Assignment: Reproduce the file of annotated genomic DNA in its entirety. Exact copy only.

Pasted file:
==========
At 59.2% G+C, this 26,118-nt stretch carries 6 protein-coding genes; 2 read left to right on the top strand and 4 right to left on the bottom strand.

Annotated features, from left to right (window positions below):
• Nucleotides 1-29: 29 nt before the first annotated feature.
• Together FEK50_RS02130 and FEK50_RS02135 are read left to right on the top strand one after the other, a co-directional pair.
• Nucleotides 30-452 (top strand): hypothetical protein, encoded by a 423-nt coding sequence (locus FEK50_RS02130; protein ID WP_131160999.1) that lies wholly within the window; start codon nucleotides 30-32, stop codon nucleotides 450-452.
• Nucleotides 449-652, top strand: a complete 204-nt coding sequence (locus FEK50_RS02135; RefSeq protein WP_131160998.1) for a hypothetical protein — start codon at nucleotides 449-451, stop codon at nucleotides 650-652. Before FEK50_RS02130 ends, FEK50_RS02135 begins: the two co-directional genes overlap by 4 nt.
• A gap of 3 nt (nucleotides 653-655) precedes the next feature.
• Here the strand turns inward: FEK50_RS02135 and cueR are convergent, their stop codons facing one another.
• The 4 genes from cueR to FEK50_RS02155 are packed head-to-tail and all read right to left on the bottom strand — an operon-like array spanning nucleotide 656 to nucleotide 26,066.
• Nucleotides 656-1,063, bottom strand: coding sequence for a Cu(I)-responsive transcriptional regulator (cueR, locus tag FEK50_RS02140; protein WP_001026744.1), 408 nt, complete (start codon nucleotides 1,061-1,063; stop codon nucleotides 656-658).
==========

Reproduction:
At 59.2% G+C, this 26,118-nt stretch carries 6 protein-coding genes; 2 read left to right on the top strand and 4 right to left on the bottom strand.

Annotated features, from left to right (window positions below):
• Nucleotides 1-29: 29 nt before the first annotated feature.
• Together FEK50_RS02130 and FEK50_RS02135 are read left to right on the top strand one after the other, a co-directional pair.
• Nucleotides 30-452 (top strand): hypothetical protein, encoded by a 423-nt coding sequence (locus FEK50_RS02130; protein ID WP_131160999.1) that lies wholly within the window; start codon nucleotides 30-32, stop codon nucleotides 450-452.
• Nucleotides 449-652, top strand: a complete 204-nt coding sequence (locus FEK50_RS02135; RefSeq protein WP_131160998.1) for a hypothetical protein — start codon at nucleotides 449-451, stop codon at nucleotides 650-652. Before FEK50_RS02130 ends, FEK50_RS02135 begins: the two co-directional genes overlap by 4 nt.
• A gap of 3 nt (nucleotides 653-655) precedes the next feature.
• Here the strand turns inward: FEK50_RS02135 and cueR are convergent, their stop codons facing one another.
• The 4 genes from cueR to FEK50_RS02155 are packed head-to-tail and all read right to left on the bottom strand — an operon-like array spanning nucleotide 656 to nucleotide 26,066.
• Nucleotides 656-1,063, bottom strand: coding sequence for a Cu(I)-responsive transcriptional regulator (cueR, locus tag FEK50_RS02140; protein WP_001026744.1), 408 nt, complete (start codon nucleotides 1,061-1,063; stop codon nucleotides 656-658).